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In the book Quantum Field Theory and the Standard Model by M. D. Schwartz, the author has used negative kinetic term in most of the Lagrangians. See equation (7.91) at page 97, for example. (Focus on the first term on the right side of equal sign.) $${\cal L}=-\frac{1}{2}\phi\Box\phi-\frac{1}{2}m^{2}\phi^{2}+\frac{g}{3!}\phi^{3}.\tag{7.91}$$

Is it okay to have negative kinetic term?

I was under the impression that kinetic term must be positive. I understand that a theory should be bounded from below in terms of energy. So the cubic interaction term is also problematic. But I am concerned about the kinetic term (with the box operator) in this question.

The book is using $(+,-,-,-)$ metric. I don't have any confusion about the part.

Sorry for such a trivial question, but I am very new to field theory.

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  • $\begingroup$ I have already checked the post: physics.stackexchange.com/q/100557 But I am still confused. A precise answer directed towards this context will be much appreciated. $\endgroup$
    – baba26
    Sep 4, 2020 at 3:14
  • $\begingroup$ Don’t you consider a kinetic term to be one with $(\partial\phi/\partial t)^2$ such as $(\nabla\phi)^2$? Do you see how to get this? $\endgroup$
    – G. Smith
    Sep 4, 2020 at 3:21
  • $\begingroup$ You are right @G.Smith . This is not a kinetic term to be precise. And I didn't know how to get this. But now ( after seeing the posted answer ) I am clear about the sign and also understand how to actually get this term. Thanks. $\endgroup$
    – baba26
    Sep 8, 2020 at 19:21

3 Answers 3

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The kinetic term in that Lagrangian is not actually negative. The usual way to write the kinetic term for a scalar field is ${\cal L}_{0}=\frac{1}{2}(\partial_{\mu}\phi)(\partial_{\mu}\phi)$. However, if you use an integration by parts (allowed because the Lagrange density ${\cal L}$ will always appear in an integrated action) to move one derivative, you get an equivalent Langrangian ${\cal L}'=-\frac{1}{2}\phi(\partial^{\mu}\partial_{\mu}\phi)$, which is what appears in your question (using the box $\Box=\partial^{\mu}\partial_{\mu}$). So the negative sign comes entirely from the integration by parts.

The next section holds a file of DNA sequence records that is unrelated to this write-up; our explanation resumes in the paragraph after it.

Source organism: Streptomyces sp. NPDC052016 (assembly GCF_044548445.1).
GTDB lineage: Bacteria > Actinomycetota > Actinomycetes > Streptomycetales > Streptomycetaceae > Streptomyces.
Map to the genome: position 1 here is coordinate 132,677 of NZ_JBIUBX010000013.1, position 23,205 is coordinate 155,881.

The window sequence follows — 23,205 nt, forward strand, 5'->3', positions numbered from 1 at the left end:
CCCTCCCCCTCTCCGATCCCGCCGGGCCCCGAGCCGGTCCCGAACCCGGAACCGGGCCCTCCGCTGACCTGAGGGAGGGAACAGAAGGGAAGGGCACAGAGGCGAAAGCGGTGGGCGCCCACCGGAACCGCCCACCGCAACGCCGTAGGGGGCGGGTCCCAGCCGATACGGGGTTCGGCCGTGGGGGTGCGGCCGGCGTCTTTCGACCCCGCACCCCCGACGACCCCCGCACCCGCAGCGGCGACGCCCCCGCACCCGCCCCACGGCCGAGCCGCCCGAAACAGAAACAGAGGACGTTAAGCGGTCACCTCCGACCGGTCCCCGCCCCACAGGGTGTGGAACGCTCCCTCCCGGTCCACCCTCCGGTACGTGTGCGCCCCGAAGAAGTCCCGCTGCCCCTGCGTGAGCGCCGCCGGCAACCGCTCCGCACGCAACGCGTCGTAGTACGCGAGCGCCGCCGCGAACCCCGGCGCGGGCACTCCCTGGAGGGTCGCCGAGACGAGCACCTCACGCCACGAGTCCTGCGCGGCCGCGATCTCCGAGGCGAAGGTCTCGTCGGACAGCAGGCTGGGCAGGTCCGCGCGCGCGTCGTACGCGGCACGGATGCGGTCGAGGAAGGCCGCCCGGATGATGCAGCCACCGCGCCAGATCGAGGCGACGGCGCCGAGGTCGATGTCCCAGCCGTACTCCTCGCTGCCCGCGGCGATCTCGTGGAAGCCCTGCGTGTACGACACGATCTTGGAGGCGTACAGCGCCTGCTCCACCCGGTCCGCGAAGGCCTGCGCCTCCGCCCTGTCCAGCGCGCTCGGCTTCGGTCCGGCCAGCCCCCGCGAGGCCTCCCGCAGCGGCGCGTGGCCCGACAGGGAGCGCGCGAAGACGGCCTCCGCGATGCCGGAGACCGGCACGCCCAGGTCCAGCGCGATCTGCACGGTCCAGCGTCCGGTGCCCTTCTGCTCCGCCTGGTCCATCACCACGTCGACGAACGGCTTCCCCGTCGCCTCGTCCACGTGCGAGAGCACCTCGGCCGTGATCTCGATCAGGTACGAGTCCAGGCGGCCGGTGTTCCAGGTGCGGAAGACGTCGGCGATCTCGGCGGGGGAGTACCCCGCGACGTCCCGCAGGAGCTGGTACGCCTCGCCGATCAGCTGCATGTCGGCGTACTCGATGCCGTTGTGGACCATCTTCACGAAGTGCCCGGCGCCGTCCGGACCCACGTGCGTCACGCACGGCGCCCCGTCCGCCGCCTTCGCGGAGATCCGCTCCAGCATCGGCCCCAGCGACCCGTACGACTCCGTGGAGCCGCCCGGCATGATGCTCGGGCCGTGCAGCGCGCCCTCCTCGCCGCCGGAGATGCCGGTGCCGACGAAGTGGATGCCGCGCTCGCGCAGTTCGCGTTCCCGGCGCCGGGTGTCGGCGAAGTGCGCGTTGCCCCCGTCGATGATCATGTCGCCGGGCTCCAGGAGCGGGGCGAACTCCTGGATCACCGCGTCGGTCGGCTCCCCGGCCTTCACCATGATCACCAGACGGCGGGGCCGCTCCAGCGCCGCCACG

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The term that commonly appears in Lagrangian is

$${\frac 12}\partial_\mu \phi \partial^\mu \phi$$

so based on identity

$$\partial_\mu \phi \partial^\mu \phi= \partial_\mu (\phi\partial^\mu \phi)-\phi \partial_\mu\partial^\mu\phi $$

when you integrate the Lagrangian for all spacetime on both sides of this equation,and assuming that the field is zero at infinity and applying Gauss's theorem then the first term on the right side of equation(which is essentially a quadrivergence)disappears , and so that only the kinetic term retains but now with a different appearance than it had in the original Lagrangian and appearing also a negative sign. So both ways to express the Lagrangian are equivalent. Bye

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The fundamental importance of the sign of the Lagrangian is that the variation of the action is minimal with respect to the real "trajectory" of the system, regardless of the sign of the kinetic term of the Lagrangian. For example, in the Lagrangian of the relativistic free particle, the sign is minus in order to guarantee the minimum of the action, in the real trajectory of the particle. The opposite occurs with the sign of the kinetic term in a non-relativistic free particle where, on the contrary, the kinetic term of the Lagrangian must be positive to guarantee the minimum of the action, along the real trajectory of the particle.

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